Child Well-Being Law

First Nation Child, Youth, and Family Services respond to historical trauma, offering tailored solutions for our people. Our goal is to break intergenerational trauma cycles and rekindle kinship connections rooted in cultural identity.

Our Vision: A future where intergenerational trauma is conquered, rekindling kinship connections and preserving cultural identity.

Our Mission: To serve our agency’s purpose, meeting the distinct needs of First Nations children, youth, and families.

Our inherent and treaty rights empower us to oversee child and family services.

Governing Principles - OUR CHILDREN

Ownership: Embracing accountability for actions.
Understanding: Meeting present and future needs of our children.
Respect: Honoring children, culture, and traditions.
Caring: Prioritizing self-care to care for all.
Healthy: Nurturing social, emotional, spiritual, physical, and intellectual well-being.
Integrity: Cultivating integrity through consistent practice.
Love: Fostering self-love and extending it to others.
Determination: Relentlessly pursuing our goals.
Relationships: Forging robust connections within our Nations.
Empowerment: Enabling children for excellence.
Nurturing: Fostering growth in children, families, and communities.

“As Long as The Sun Shines, The Grass Grows, The Rivers Flow, and Until Such Time as Yidah Should Reverse”

The Intersecting History of Indigenous Child Adoption in Alberta: Tracing the Path of Cultural Disruption

Throughout history, the adoption of Indigenous children in Alberta has been a tragic tale intricately linked to child welfare, adoption practices, and the legacy of Residential Schools. This narrative includes pivotal events and legislations that have profoundly impacted our Nations, leaving an indelible mark on our cultural fabric.

One of the darkest chapters dates back to the early 20th century, when Alberta passed the "Sexual Sterilization Act" on March 21, 1928. Alberta stood alone in actively implementing the first eugenic sterilization law in Canada. With the intent of improving the gene pool and society’s overall well-being, involuntary sterilizations were conducted on individuals deemed to possess "undesirable" traits, preventing them from transmitting what was perceived as "evil."

An estimated 3,500 First Nation men and women fell victim to this deeply disturbing law, enduring an egregious violation of their bodily autonomy. These horrifying practices coincided with the ominous Project Paperclip, a Central Intelligence Agency program collaborating with ex-Nazi researchers. First Nation children from Canadian residential schools were used as involuntary test subjects in medical, biological warfare, and mind control experiments. Under agreements with the Catholic, Anglican, and United churches, these illegal tests persisted until the 1970s.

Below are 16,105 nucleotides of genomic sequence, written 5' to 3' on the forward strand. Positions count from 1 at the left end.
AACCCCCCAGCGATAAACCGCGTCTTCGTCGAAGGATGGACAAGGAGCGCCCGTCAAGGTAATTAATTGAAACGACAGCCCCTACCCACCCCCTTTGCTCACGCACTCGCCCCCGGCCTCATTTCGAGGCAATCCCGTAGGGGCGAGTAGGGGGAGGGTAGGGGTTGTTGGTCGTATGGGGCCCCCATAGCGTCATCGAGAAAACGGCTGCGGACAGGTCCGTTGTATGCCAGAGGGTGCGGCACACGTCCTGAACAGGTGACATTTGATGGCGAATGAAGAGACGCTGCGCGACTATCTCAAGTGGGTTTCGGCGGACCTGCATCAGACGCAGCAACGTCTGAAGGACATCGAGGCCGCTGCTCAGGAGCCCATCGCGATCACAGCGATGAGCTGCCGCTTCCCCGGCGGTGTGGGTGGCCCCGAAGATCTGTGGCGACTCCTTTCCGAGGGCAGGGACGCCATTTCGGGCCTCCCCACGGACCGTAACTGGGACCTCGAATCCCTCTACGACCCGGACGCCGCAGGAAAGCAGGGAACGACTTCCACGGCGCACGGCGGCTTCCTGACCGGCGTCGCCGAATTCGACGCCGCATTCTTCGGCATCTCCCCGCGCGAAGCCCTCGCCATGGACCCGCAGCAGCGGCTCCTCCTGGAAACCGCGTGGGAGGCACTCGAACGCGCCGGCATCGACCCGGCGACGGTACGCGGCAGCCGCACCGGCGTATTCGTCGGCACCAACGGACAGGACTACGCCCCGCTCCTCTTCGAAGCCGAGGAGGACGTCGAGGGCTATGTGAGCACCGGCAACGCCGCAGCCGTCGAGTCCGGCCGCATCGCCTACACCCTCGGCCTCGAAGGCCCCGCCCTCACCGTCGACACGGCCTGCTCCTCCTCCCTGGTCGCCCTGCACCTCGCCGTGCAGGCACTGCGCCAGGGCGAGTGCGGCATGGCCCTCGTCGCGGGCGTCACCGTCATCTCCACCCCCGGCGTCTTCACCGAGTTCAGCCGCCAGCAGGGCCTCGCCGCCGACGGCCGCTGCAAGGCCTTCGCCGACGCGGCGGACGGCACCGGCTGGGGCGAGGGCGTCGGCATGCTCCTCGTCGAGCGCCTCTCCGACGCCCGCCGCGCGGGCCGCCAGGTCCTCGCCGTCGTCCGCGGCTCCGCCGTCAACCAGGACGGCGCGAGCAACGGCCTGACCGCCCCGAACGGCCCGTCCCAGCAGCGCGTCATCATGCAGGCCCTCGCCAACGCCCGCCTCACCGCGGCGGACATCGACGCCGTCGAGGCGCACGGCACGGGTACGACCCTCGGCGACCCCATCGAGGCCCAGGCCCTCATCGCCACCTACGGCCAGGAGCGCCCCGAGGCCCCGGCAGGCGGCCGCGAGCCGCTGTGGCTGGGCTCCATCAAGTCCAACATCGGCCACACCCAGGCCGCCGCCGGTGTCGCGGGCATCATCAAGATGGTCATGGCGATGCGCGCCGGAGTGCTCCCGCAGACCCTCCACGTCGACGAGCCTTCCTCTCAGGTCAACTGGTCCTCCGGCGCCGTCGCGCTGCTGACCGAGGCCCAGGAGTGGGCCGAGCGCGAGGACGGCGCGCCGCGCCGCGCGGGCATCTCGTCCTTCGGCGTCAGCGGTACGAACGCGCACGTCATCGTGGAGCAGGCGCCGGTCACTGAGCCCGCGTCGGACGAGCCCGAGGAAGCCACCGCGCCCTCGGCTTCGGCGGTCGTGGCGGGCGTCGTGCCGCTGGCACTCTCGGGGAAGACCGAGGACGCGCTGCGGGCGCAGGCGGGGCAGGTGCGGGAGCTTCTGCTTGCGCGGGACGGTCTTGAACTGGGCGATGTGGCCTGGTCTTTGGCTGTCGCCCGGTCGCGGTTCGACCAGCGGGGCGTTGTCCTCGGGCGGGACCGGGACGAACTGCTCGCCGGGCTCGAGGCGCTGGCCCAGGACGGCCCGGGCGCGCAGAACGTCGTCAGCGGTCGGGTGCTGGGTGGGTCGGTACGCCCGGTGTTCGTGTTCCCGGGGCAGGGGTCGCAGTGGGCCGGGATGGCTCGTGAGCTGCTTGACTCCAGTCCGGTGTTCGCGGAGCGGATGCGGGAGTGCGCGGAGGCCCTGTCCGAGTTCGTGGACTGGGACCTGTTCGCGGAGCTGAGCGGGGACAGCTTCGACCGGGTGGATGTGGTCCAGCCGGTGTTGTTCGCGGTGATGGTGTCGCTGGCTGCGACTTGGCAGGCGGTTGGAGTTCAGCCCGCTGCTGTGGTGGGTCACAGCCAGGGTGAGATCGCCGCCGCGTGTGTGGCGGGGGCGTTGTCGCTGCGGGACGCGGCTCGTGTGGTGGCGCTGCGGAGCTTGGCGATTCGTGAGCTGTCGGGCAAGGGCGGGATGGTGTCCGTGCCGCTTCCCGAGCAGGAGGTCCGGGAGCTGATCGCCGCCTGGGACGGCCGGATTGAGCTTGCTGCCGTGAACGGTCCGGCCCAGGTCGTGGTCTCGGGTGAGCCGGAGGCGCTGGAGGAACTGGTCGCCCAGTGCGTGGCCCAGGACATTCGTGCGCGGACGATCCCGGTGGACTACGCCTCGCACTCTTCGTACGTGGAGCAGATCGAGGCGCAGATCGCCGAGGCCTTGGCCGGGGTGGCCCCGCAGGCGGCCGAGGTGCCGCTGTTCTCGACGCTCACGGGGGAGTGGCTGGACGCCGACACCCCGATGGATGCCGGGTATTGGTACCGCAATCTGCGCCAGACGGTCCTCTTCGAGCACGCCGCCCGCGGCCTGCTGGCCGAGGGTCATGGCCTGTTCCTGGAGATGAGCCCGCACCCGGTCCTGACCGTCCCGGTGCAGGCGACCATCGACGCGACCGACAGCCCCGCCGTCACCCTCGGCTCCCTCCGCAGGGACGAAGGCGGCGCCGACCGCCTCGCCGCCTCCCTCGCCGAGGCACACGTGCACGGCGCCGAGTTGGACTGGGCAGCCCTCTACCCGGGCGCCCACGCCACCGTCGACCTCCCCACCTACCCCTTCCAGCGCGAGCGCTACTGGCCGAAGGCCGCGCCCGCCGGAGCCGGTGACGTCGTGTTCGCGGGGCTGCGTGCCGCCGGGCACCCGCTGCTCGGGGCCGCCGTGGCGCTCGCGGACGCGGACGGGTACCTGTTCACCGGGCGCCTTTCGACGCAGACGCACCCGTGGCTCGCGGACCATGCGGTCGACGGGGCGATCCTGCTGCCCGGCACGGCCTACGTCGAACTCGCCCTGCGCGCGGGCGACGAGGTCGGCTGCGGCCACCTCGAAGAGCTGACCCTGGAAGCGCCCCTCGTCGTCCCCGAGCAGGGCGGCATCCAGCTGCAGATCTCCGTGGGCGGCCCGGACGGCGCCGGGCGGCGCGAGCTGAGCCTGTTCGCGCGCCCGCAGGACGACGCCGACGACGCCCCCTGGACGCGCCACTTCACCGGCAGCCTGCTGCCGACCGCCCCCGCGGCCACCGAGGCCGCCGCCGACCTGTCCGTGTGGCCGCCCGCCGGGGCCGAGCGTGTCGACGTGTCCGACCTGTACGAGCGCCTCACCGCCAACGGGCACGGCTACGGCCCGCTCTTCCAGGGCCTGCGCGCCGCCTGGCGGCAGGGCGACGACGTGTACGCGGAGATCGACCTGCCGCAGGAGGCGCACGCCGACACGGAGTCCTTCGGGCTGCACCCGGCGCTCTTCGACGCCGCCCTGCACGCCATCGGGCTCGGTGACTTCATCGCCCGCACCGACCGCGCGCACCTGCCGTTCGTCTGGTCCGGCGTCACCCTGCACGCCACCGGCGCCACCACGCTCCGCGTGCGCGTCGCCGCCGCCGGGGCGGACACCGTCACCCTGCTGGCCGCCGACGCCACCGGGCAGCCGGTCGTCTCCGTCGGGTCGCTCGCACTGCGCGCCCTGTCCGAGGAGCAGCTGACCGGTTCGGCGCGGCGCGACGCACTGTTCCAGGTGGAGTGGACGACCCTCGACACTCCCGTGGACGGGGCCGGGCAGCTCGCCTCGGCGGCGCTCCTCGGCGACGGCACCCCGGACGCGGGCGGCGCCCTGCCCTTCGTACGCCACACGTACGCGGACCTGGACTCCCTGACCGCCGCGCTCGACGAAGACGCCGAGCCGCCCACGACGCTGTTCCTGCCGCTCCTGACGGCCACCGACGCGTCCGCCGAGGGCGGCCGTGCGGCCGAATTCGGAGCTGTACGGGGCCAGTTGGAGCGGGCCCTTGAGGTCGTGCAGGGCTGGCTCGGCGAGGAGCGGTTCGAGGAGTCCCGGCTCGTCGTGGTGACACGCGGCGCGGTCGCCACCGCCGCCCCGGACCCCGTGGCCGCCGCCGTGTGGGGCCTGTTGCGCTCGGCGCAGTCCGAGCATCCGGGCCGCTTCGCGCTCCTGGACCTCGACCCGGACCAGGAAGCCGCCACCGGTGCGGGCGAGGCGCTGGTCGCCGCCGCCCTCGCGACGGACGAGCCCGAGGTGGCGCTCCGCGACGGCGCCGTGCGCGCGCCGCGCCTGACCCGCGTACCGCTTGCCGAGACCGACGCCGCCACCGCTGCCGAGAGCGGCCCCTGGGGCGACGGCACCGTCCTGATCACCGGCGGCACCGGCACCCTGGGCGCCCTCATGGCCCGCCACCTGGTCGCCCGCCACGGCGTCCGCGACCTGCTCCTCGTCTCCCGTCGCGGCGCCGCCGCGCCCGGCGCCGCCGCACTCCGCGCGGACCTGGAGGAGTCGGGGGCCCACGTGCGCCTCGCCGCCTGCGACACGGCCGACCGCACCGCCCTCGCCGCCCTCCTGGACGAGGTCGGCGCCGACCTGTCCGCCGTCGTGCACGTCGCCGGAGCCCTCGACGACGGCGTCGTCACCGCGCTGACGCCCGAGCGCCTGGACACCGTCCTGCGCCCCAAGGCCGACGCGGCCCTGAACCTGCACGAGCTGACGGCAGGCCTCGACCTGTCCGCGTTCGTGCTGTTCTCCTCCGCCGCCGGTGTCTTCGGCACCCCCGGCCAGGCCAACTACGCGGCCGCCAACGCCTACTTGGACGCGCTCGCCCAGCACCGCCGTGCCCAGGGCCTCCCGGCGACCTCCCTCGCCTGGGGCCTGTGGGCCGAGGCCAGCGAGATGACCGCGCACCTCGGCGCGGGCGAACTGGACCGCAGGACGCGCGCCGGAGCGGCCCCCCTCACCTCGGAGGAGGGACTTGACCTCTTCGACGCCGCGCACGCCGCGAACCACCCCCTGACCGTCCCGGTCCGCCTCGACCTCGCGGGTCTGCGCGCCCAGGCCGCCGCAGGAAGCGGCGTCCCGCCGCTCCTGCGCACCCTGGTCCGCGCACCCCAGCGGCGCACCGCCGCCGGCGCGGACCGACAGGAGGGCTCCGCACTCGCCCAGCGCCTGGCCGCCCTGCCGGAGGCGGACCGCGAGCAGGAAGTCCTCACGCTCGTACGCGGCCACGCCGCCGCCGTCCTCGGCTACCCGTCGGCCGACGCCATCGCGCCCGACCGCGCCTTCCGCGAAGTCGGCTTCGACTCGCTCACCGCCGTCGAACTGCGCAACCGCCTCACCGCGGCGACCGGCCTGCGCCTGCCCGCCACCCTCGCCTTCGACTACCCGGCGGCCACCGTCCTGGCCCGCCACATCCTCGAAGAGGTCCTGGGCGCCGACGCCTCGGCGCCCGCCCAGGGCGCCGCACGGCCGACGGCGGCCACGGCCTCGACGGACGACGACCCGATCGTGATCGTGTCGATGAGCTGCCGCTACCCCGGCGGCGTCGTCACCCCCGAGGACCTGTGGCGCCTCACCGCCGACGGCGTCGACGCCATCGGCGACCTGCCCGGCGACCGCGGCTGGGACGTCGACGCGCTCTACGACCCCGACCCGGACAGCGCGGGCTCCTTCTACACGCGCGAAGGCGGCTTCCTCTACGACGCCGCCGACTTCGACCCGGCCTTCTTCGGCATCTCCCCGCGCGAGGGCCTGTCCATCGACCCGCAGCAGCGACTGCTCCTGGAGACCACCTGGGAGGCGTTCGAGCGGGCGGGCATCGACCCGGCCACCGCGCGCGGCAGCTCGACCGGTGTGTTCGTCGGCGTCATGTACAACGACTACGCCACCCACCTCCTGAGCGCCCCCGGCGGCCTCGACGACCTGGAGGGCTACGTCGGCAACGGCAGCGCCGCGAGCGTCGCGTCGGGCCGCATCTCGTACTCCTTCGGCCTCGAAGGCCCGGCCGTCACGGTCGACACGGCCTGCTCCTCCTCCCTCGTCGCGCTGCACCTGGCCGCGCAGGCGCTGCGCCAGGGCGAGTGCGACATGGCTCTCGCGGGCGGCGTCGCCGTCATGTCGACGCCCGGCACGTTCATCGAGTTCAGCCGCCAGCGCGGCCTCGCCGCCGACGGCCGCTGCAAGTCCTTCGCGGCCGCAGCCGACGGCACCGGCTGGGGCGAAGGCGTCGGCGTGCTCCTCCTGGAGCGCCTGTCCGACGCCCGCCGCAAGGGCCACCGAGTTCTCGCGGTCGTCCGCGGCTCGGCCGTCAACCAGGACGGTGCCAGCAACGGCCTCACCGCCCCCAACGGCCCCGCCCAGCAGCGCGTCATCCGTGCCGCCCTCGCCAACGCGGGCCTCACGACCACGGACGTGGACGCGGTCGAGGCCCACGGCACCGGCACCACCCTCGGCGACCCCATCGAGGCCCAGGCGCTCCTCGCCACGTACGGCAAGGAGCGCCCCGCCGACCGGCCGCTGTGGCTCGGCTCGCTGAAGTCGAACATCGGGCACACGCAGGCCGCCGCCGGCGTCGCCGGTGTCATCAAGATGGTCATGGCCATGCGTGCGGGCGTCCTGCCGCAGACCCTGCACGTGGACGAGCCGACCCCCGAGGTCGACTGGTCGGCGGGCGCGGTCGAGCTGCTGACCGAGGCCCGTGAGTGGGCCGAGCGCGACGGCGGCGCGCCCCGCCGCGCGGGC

Between 1948 and 1969, offshoot programs of Project Paperclip expanded across hospitals in multiple provinces, including British Columbia, Alberta, and Ontario. First Nation children, abducted from reserves and residential schools, were subjected to these experiments, all while Indian Affairs Canada, churches, and police officials kept this information concealed.

The Sixties Scoop furthered the Canadian government’s ongoing history of cultural genocide, as nearly 11,132 First Nation children were taken from their families by child welfare authorities. Placed in non-Indigenous homes across Canada, the United States, and beyond, these children were robbed of their cultural roots, linguistic heritage, and familial connections.

Even post-adoption, the challenges persist. The Alberta Child & Family Services established a Post Adoption Registry, housing records dating back to the 1920s. Over 85,000 adoptions or private guardianships have occurred in Alberta since then. Around 30,000 adoptees or their family members remain registered, yearning to reconnect with their roots.

Before 2013, adoption led to the removal of children from the Indian Registrar. This act stripped them of status numbers, inherent rights, and a presence on the Band List. Despite efforts to reunite adoptees upon reaching adulthood, the legacy of these practices is deeply entrenched.

The impact of this adoption history remains stark, a legacy of cultural genocide. Identity, language, family connections, and community ties have all been lost. As Canada continues its journey toward reconciliation, acknowledging and addressing this history is essential to healing the wounds inflicted on our communities and Nations

Given this historical background, it becomes a sacred duty for us, as First Nations, to reclaim guardianship over our children’s well-being and guide them back to our embrace. As we are on the path towards reconciliation we must confront and heal from this painful history, restoring the dignity and spirit of Treaty 8 First Nations.


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